Wellness is a buzzword right now, often referred to as a trend and as a term, perhaps used in excess or in some cases, out of context. Nevertheless, within the hospitality industry, it is great to see people getting on board with the idea of wellness within the workplace.
However, if you view the concept of wellness as a whole, how can this be a trend? It is about self-sustainability and the aspect that sets wellness apart from ‘trends’ is that it has been fuelled by global epidemics such as obesity and mental health to name a few. Wellness is time dependent but will and does help individuals cope in the ever demanding climate. Workplace wellness programmes are becoming more of a corporate social responsibility and business necessity than a simple perk of the job. They have shifted attitudes to action amongst organisations globally, raising awareness and entitlement to holistic wellness.
How can employers stay up to date?
Organisations can stay up to date with wellness initiatives by responding to employees but most importantly, global contemporary issues and trends, bringing these into the context of the hospitality industry. Organisations will be able to differentiate between sustainable initiatives such as modern slavery polices and those that are perhaps more fleeting or detached form their brand philosophy.
Does workplace wellness need to be bespoke to each employee?
We use the term ‘bespoke’ too freely now and it feels as if it has been too far removed from its original meaning. Call it personalised, call it bespoke, call it unique, wellness is individual.
As personalisation grows as a global megatrend, we see more hospitality employers looking to redefine their values in an attempt to enhance employee awareness and staff retention. One of the main challenges facing the hospitality industry is without a doubt the recruitment and retention of good staff. This is where workplace wellness will be of benefit, the industry should not only focus on wellness for guests but also wellness for its employees. The second challenge is that in an attempt to keep up with trends, the focus of the business is often lost. However, with clear goals and values, meeting the expectations of guests and employees should have a positive impact on both guest and staff retention.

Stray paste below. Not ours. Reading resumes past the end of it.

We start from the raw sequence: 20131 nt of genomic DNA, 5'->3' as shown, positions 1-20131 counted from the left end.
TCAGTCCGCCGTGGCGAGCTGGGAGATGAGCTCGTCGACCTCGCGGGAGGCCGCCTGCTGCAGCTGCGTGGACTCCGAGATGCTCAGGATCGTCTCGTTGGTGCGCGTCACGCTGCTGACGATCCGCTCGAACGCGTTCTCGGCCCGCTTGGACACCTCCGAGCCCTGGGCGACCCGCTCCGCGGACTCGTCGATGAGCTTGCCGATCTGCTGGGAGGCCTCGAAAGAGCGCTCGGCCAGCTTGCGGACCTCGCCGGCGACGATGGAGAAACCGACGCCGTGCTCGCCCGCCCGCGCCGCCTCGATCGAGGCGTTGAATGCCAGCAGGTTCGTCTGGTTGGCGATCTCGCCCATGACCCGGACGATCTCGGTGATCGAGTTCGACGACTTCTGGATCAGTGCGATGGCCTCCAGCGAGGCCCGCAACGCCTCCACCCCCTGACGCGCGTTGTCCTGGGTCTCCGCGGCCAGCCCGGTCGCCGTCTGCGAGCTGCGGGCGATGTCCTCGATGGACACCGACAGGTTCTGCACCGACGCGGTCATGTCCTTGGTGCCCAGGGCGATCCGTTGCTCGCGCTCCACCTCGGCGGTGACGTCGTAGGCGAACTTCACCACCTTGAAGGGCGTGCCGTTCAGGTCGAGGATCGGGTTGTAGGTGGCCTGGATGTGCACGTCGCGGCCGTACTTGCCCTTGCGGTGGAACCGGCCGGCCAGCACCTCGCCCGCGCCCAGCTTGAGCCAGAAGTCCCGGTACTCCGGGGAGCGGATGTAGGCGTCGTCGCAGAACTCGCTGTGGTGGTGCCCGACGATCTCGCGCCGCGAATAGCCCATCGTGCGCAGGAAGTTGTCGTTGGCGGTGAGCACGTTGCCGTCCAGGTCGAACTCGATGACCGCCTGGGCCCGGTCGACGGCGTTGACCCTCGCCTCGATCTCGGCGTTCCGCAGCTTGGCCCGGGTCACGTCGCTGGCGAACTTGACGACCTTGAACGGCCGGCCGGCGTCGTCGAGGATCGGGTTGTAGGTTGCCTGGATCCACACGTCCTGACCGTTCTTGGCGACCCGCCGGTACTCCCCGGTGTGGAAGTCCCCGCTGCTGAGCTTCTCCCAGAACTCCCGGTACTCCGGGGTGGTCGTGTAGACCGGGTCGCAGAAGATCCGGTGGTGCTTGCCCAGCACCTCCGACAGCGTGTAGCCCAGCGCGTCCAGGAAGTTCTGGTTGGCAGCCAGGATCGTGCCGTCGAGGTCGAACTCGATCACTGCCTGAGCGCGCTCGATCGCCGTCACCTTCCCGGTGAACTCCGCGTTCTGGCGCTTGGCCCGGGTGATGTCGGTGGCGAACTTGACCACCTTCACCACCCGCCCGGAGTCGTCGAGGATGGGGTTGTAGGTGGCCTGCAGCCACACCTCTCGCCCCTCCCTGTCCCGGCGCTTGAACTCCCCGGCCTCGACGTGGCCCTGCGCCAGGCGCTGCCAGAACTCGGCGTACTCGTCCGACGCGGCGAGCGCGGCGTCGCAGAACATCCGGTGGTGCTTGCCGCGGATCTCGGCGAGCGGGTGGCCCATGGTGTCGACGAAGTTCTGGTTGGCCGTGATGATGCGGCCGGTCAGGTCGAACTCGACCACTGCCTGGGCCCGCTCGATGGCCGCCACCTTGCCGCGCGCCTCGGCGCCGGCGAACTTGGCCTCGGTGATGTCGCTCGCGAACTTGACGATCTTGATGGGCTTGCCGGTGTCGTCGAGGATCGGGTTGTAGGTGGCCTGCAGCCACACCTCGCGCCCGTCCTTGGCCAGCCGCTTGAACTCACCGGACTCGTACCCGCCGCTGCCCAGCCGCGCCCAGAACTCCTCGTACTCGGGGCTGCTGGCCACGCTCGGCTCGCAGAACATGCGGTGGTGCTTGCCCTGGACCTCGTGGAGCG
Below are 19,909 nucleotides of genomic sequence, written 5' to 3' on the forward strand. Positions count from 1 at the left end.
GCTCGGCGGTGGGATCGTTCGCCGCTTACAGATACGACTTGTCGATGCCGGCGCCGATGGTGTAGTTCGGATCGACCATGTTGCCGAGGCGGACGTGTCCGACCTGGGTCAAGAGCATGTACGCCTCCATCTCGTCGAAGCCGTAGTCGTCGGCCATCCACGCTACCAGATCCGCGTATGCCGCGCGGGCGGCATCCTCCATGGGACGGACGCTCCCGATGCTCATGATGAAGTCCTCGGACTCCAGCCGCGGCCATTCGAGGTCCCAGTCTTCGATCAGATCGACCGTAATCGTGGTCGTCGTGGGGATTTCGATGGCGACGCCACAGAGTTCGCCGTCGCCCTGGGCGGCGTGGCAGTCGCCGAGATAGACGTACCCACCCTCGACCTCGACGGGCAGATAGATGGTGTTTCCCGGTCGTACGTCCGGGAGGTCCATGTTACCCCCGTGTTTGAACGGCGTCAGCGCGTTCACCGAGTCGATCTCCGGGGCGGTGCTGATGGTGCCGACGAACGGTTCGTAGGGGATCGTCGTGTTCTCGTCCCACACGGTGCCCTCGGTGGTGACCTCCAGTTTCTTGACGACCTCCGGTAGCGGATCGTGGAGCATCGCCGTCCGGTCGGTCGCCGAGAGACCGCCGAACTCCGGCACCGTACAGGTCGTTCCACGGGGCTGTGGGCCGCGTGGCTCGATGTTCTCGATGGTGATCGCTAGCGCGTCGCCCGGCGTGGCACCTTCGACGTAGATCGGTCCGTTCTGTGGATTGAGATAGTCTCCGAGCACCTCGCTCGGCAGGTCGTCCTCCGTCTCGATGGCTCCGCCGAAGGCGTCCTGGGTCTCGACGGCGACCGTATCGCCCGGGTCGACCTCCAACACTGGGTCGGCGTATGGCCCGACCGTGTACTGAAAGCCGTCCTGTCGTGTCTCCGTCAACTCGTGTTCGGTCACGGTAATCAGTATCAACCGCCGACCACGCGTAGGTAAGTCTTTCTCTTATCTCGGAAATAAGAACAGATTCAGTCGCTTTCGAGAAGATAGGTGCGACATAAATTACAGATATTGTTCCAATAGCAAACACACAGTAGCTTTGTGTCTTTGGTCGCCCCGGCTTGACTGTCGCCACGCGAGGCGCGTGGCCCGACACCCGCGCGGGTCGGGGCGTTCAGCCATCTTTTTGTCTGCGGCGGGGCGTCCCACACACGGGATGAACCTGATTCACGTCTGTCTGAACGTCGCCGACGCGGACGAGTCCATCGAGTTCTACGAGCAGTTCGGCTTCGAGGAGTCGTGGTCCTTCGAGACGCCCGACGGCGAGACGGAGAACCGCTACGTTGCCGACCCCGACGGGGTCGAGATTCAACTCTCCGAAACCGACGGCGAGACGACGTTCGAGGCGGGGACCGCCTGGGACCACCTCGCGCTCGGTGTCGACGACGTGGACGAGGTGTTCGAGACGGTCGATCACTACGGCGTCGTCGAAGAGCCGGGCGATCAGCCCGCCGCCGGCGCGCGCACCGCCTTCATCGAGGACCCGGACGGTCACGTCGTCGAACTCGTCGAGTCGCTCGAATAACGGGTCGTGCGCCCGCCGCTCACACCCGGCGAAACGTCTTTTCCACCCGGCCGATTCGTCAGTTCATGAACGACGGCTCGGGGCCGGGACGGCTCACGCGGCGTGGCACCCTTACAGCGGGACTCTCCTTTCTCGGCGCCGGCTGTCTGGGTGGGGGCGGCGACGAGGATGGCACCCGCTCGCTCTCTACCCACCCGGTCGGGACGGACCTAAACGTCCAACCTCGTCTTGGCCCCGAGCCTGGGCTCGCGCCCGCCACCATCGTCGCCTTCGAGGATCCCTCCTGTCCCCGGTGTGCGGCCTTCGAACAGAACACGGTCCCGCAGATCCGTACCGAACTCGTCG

Can Technology help?
Technology offers many opportunities as despite the emerging generations being YouTube fanatics and learning how to do things themselves from a younger age it is something the industry have not yet utilized to their potential. Everyone in some way wants to track their sleep, steps, food to name but a few, using wearable technology to compete with each other.
However, with an increase in people being seen by healthcare professionals for tech neck and slumping shoulders due to technology, should we look to encourage tech detoxes amongst the workforce? The counter argument here is that within such a fast paced, developing industry, perhaps we should embrace the further use of technology in the forms of wearable tech to encourage our teams to look at how teams can bring their personal wellness initiatives to the workplace.
Wellness is not going anywhere it is becoming a key function of the organisation and therefore as an industry, there are a plethora of benefits this can bring however, as with any organisation function it must be designed in order to meet the needs of the organisation and the workforce in order to become sustainable.
This article has been written by Victoria Rosamond; Senior Lecturer in Applied Management teaching across the disciplines of Hospitality, Spa, Tourism, Events and Culinary Management at the University of Derby. Discover our online Hospitality degree programmes at www.derby.ac.uk/IOH